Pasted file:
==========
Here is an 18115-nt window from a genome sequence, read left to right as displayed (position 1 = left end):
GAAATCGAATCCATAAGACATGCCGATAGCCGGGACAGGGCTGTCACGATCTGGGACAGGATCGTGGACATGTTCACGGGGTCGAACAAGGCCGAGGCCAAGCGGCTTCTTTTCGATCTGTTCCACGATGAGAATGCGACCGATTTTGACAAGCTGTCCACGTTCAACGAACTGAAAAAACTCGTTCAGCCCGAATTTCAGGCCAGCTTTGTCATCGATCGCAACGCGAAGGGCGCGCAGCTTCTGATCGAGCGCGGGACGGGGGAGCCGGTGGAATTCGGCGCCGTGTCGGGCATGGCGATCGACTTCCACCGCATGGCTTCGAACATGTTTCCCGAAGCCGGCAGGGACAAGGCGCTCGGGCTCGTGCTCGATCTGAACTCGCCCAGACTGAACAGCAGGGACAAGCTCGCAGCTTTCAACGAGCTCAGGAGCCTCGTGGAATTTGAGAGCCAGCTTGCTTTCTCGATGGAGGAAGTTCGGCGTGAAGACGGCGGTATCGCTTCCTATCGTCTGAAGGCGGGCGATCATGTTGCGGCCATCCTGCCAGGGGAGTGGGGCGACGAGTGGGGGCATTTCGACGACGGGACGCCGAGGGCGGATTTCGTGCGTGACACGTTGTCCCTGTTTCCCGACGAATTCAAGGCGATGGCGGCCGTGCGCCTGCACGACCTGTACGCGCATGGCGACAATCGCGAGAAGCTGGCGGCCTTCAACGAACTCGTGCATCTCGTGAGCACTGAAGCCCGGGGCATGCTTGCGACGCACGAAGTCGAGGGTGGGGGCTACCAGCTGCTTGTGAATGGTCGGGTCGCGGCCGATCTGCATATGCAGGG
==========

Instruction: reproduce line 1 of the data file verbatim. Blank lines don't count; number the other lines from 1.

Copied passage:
Here is an 18115-nt window from a genome sequence, read left to right as displayed (position 1 = left end):